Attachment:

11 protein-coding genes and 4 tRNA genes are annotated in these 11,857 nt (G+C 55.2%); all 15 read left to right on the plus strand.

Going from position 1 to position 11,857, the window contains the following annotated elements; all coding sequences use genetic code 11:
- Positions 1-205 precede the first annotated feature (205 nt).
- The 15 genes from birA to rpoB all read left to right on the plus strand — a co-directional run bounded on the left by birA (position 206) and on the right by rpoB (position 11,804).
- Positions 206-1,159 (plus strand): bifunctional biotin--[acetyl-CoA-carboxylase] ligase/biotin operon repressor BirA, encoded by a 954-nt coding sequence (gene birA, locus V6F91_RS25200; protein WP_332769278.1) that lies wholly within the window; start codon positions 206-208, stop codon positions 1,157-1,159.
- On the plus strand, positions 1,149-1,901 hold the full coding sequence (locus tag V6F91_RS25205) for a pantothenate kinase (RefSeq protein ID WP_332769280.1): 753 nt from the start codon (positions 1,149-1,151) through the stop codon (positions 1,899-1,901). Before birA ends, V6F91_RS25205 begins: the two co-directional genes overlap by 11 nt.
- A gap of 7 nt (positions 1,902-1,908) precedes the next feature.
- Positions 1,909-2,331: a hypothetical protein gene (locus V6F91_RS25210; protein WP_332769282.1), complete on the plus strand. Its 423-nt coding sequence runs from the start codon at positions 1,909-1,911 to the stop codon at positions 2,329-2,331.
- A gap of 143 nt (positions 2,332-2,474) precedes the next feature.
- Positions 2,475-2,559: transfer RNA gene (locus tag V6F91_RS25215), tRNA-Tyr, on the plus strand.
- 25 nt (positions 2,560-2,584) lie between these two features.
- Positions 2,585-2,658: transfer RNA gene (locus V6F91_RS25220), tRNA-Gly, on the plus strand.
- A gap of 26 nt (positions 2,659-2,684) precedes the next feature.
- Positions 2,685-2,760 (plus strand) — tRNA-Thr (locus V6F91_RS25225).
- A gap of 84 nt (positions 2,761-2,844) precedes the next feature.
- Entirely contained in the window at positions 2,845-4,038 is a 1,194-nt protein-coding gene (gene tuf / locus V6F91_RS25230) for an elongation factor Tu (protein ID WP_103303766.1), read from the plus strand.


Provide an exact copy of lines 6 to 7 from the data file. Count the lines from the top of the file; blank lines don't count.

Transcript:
- On the plus strand, positions 1,149-1,901 hold the full coding sequence (locus tag V6F91_RS25205) for a pantothenate kinase (RefSeq protein ID WP_332769280.1): 753 nt from the start codon (positions 1,149-1,151) through the stop codon (positions 1,899-1,901). Before birA ends, V6F91_RS25205 begins: the two co-directional genes overlap by 11 nt.
- A gap of 7 nt (positions 1,902-1,908) precedes the next feature.